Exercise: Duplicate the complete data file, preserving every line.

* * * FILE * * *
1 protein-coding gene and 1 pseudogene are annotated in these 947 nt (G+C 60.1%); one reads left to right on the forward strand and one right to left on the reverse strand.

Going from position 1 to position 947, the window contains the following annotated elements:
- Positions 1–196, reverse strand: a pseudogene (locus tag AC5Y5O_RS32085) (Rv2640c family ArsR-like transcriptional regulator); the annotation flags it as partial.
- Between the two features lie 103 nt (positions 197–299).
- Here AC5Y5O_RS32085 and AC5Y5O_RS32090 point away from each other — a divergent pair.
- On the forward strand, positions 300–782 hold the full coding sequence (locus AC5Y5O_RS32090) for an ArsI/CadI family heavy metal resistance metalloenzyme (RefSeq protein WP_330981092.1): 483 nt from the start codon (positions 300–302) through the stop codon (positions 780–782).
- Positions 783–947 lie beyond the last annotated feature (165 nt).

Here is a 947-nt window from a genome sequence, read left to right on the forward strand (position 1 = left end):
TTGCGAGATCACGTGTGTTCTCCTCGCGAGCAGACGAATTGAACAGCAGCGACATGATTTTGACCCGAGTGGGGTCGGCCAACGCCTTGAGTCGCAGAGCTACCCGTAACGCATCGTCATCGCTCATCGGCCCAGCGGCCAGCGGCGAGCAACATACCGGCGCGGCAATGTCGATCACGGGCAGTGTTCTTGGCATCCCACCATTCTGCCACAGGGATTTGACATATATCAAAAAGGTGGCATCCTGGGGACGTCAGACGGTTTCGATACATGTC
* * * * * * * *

1 protein-coding gene and 1 pseudogene are annotated in these 947 nt (G+C 60.1%); one reads left to right on the forward strand and one right to left on the reverse strand.

Going from position 1 to position 947, the window contains the following annotated elements:
- Positions 1–196, reverse strand: a pseudogene (locus tag AC5Y5O_RS32085) (Rv2640c family ArsR-like transcriptional regulator); the annotation flags it as partial.
- Between the two features lie 103 nt (positions 197–299).
- Here AC5Y5O_RS32085 and AC5Y5O_RS32090 point away from each other — a divergent pair.
- On the forward strand, positions 300–782 hold the full coding sequence (locus AC5Y5O_RS32090) for an ArsI/CadI family heavy metal resistance metalloenzyme (RefSeq protein WP_330981092.1): 483 nt from the start codon (positions 300–302) through the stop codon (positions 780–782).
- Positions 783–947 lie beyond the last annotated feature (165 nt).

Here is a 947-nt window from a genome sequence, read left to right on the forward strand (position 1 = left end):
TTGCGAGATCACGTGTGTTCTCCTCGCGAGCAGACGAATTGAACAGCAGCGACATGATTTTGACCCGAGTGGGGTCGGCCAACGCCTTGAGTCGCAGAGCTACCCGTAACGCATCGTCATCGCTCATCGGCCCAGCGGCCAGCGGCGAGCAACATACCGGCGCGGCAATGTCGATCACGGGCAGTGTTCTTGGCATCCCACCATTCTGCCACAGGGATTTGACATATATCAAAAAGGTGGCATCCTGGGGACGTCAGACGGTTTCGATACATGTC